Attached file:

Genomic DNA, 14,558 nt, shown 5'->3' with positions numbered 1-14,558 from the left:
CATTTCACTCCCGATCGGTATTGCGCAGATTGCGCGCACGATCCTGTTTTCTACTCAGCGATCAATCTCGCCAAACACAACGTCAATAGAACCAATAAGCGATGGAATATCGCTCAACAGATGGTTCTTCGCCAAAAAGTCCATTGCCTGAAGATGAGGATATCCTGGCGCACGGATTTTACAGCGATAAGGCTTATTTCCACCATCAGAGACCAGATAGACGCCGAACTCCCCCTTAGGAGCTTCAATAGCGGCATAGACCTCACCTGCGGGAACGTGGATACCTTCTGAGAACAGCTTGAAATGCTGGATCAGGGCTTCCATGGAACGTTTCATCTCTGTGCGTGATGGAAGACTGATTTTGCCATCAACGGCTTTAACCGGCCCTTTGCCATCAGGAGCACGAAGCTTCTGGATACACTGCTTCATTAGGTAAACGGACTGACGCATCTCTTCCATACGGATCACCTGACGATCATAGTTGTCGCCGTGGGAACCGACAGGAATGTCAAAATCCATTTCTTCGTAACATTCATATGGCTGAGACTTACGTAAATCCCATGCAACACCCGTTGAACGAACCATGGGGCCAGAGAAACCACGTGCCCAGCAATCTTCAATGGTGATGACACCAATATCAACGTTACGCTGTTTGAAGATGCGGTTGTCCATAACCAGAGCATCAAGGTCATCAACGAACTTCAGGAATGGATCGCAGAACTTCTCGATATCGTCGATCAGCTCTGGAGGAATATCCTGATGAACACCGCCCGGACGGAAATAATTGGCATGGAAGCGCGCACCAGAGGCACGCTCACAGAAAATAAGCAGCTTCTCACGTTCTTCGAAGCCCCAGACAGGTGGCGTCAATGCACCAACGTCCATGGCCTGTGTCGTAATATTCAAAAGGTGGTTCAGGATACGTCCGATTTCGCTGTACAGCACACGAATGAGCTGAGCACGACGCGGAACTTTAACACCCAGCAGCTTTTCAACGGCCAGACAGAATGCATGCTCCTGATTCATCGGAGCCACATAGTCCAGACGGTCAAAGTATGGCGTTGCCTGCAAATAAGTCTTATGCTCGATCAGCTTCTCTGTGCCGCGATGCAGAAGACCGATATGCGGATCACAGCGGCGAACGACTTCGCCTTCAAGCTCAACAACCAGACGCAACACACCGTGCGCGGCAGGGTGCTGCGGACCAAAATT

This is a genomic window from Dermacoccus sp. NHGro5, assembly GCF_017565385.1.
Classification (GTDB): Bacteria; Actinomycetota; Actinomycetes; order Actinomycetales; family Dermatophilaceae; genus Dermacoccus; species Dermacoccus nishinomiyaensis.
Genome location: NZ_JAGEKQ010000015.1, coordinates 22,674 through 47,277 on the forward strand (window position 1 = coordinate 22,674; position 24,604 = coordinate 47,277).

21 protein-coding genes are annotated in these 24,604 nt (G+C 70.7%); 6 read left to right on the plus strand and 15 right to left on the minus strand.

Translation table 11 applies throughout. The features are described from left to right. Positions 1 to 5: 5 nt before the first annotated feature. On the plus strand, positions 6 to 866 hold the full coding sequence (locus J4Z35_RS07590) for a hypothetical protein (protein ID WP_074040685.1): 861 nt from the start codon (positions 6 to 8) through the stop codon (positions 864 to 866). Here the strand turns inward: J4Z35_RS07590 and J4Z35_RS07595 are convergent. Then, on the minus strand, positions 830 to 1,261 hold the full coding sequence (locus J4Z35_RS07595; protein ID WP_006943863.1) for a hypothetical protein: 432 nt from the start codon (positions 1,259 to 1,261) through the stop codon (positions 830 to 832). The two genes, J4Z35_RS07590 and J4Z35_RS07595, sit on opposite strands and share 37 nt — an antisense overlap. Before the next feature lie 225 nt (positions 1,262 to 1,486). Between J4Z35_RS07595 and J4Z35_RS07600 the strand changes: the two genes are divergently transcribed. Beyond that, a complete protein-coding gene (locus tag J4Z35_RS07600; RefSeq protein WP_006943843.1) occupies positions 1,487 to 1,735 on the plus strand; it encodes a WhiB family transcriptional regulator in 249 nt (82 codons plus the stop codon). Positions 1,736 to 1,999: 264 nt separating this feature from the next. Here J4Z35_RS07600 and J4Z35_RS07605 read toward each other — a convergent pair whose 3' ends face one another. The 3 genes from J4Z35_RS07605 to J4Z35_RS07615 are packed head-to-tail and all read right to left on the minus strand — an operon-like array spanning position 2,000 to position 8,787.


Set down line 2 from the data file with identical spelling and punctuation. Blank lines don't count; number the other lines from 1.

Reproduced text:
CATTTCACTCCCGATCGGTATTGCGCAGATTGCGCGCACGATCCTGTTTTCTACTCAGCGATCAATCTCGCCAAACACAACGTCAATAGAACCAATAAGCGATGGAATATCGCTCAACAGATGGTTCTTCGCCAAAAAGTCCATTGCCTGAAGATGAGGATATCCTGGCGCACGGATTTTACAGCGATAAGGCTTATTTCCACCATCAGAGACCAGATAGACGCCGAACTCCCCCTTAGGAGCTTCAATAGCGGCATAGACCTCACCTGCGGGAACGTGGATACCTTCTGAGAACAGCTTGAAATGCTGGATCAGGGCTTCCATGGAACGTTTCATCTCTGTGCGTGATGGAAGACTGATTTTGCCATCAACGGCTTTAACCGGCCCTTTGCCATCAGGAGCACGAAGCTTCTGGATACACTGCTTCATTAGGTAAACGGACTGACGCATCTCTTCCATACGGATCACCTGACGATCATAGTTGTCGCCGTGGGAACCGACAGGAATGTCAAAATCCATTTCTTCGTAACATTCATATGGCTGAGACTTACGTAAATCCCATGCAACACCCGTTGAACGAACCATGGGGCCAGAGAAACCACGTGCCCAGCAATCTTCAATGGTGATGACACCAATATCAACGTTACGCTGTTTGAAGATGCGGTTGTCCATAACCAGAGCATCAAGGTCATCAACGAACTTCAGGAATGGATCGCAGAACTTCTCGATATCGTCGATCAGCTCTGGAGGAATATCCTGATGAACACCGCCCGGACGGAAATAATTGGCATGGAAGCGCGCACCAGAGGCACGCTCACAGAAAATAAGCAGCTTCTCACGTTCTTCGAAGCCCCAGACAGGTGGCGTCAATGCACCAACGTCCATGGCCTGTGTCGTAATATTCAAAAGGTGGTTCAGGATACGTCCGATTTCGCTGTACAGCACACGAATGAGCTGAGCACGACGCGGAACTTTAACACCCAGCAGCTTTTCAACGGCCAGACAGAATGCATGCTCCTGATTCATCGGAGCCACATAGTCCAGACGGTCAAAGTATGGCGTTGCCTGCAAATAAGTCTTATGCTCGATCAGCTTCTCTGTGCCGCGATGCAGAAGACCGATATGCGGATCACAGCGGCGAACGACTTCGCCTTCAAGCTCAACAACCAGACGCAACACACCGTGCGCGGCAGGGTGCTGCGGACCAAAATT